Monday, March 9, 2009

Silverton or Bust!

See my photos of our trip here: PHOTOS

See my videos of our trip here (first 4 videos): VIDEOS

This past weekend, Erich, Tom and I traveled more than 330 miles to Silverton, CO in the South West part of the state for some extreme guided skiing at Silverton Mountain. This ski area is not for the beginner, or even intermediate rider. 100% of the terrain is expert, there is only one lift, the majority of the runs you need to hike to, everything is guided in groups of eight or less, a beacon, shovel, probe and knowledge of how to use them are required and the annual snowfall is 400+ inches. We were excited, to say the least!!

We headed out from Denver on Saturday morning and traveled through Morrison, over Kenosha Pass, past Fairplay to Buena Vista, over Monarch Pass to Gunnison, along the Blue Mesa Reservoir (largest body of water in Colorado), into Montrose, past Telluride, through Ouray, over a treacherous, but beautiful, Red Mountain Pass and into the sleepy little town of Silverton. The town came to life in 1860 with the bustle of miners. Now it is kept alive (barely) in the winter by the ski area and has an active summer life with hiking, biking, camping, fishing and four wheeling.

After checking in at the Triangle Motel, where our key was hanging outside the office door with a note that said, "Will be back at 4" (it was past 5), we sauntered on down main street to see what it had to offer in the way of food and libations. Not much was open. It looked like there were almost enough bars/saloons and restaurants for each household in town, and the majority of them were either boarded up or dark with a closed sign hanging in the window. I was on the lookout for the Silverton Brewery, to add to my list of Colorado Breweries visited. We found it, but once again, closed. A small note left by the proprietor stated that they would be open "circa 4 p.m." It was well past 5. So we headed into the bar next door were a sign claimed that Wyatt Erp had worked there back in the day. We grabbed some beers and headed to the the pool table out back. After a few games, we decided to check out the base area of the ski hill so that we would know where we were headed in the morning.

About six miles out of town, we came across a small plowed lot full of old trucks and busses and a camper half buried by snow. The lone lift was at the end of the lot, pointing up the hill into the darkness and light flurry of snow. We prayed for a healthy dumping of the white stuff that night and headed back to town.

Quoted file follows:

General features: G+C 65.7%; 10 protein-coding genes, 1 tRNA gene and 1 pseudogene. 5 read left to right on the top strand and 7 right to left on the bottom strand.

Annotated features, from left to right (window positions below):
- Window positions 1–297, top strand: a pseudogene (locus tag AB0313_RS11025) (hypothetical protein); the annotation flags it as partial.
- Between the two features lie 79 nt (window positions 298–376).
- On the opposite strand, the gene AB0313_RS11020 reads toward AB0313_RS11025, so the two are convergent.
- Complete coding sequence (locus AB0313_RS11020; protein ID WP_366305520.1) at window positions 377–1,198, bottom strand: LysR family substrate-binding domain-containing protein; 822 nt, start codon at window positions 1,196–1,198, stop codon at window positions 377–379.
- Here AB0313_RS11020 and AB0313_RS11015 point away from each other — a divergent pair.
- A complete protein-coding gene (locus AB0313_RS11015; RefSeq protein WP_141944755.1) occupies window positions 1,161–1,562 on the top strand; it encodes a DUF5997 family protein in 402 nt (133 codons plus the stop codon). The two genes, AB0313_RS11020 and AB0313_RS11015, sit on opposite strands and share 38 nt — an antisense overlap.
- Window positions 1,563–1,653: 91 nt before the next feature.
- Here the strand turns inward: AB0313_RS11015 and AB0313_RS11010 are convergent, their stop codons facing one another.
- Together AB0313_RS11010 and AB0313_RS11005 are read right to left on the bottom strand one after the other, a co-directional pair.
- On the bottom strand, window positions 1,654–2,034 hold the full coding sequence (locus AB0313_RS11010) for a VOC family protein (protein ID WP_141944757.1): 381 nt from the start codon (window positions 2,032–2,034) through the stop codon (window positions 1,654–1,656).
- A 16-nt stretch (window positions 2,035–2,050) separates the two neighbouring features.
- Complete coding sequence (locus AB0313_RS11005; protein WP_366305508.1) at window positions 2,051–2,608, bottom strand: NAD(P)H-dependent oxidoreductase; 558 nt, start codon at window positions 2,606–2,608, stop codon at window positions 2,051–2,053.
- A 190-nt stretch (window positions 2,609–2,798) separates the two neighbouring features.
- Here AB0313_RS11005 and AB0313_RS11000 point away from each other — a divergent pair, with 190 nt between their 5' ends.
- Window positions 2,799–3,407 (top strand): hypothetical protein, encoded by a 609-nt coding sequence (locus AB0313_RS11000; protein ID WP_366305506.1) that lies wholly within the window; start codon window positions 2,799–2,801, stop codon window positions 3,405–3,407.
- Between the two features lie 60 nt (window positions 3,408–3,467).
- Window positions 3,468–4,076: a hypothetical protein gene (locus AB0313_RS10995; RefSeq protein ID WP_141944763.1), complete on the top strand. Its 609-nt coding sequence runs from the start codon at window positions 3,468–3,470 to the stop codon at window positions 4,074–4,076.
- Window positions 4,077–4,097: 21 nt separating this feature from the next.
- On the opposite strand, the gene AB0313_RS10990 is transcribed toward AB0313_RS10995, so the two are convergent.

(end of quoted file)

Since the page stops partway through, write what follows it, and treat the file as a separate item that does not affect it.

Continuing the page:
Dinner consisted of some OK chicken sandwiches at "Mother Kluckers" and then we stopped by the American Legion bar (almost the only other one open) for some more brews and pool. Realizing that we were going to loose an hour of sleep and needed to wake early for our day of adventure, we headed back to the Motel to catch some z's.

Bright and early Sunday morning, we headed up the pass to the lone lift. Not quite the dump we wanted, but there was about four inches of fresh overnight. We arrived about the same time most of the guides were showing up. In the main lodge tent, we signed our wavers, checked our gear and waited around the pot belly stove trying to warm our chilled fingers.
Some mountain stats:
  • Chairs: 1
  • Peak of elevation: 13,487’
  • Peak of Chair: 12,300’
  • Base elevation: 10,400’
  • Annual snowfall: 400’+
  • Skiable acres: 1,819
  • Lift Serviced Vertical Drop: 1,900’
  • Hike-To & Helicopter Accessible Vertical Drop: 3,087’
  • Trail Classifications: Beginner & Intermediate: 0% Advanced & Expert 100%
  • Average daily skiers: 80
At about 9, we got into our groups, listened to the safety speech, checked our beacons then headed up the lift. It was a bit chilly to start, but after the first hike and turns down 1,900 vertical feet to the base, we had warmed up nicely. Guided skiing is something the three of us had not experienced before. A bit different than heading out with your friends into the backcountry or even at a resort. The guide sets a line and you follow just to the left or right, depending on where he feels the snow is stable and where they want to pack the slope for future snowfall. We ended up taking only four runs on the day, but were exhausted as if we had skied 10+.

Each time up, we would discuss with our guide and group where we would be headed to next on the mountain, what the terrain and snow conditions were like and how we would get there. Most were fairly short hikes of about 5-15 minutes. The longest, about 30 min. or so, took us to some amazing terrain and a chute called Rope Dee Dope #1. Amazing views were all around us as we caught our breath after the steep hike from 12,200 ft. to about 12,600 ft. We could even see the bottom part of a halfpipe in the valley below. Our guide let us know that the pipe was Shawn White's own personal and private pipe for training and photo/video shoots. Lucky him! His own halfpipe at the base of some 13,000 ft. peaks with heli skiing all around.

As we continued to ski down into the valley, we heard avalanche blasting from bombs being dropped by the helicopter across the valley. Later on in the day, the heli took groups of people, who each paid $150 a pop for a ride, to the top of the tallest peaks around us. We'll have to try that next time!

We wish the snow was a bit better, mostly dust on crust, but we did get some great turns on some amazing terrain. As the day progressed the snow got a bit softer and there was some nice powder turns in areas. It'll just leave us craving more next year!

See my photos of our trip here: PHOTOS

See Erich's photos of our tip here: Erich's Photos

See my videos of our trip here (first 4 videos): VIDEOS

Thanks to Melissa, Julia and Jen for this incredible Christmas gift! **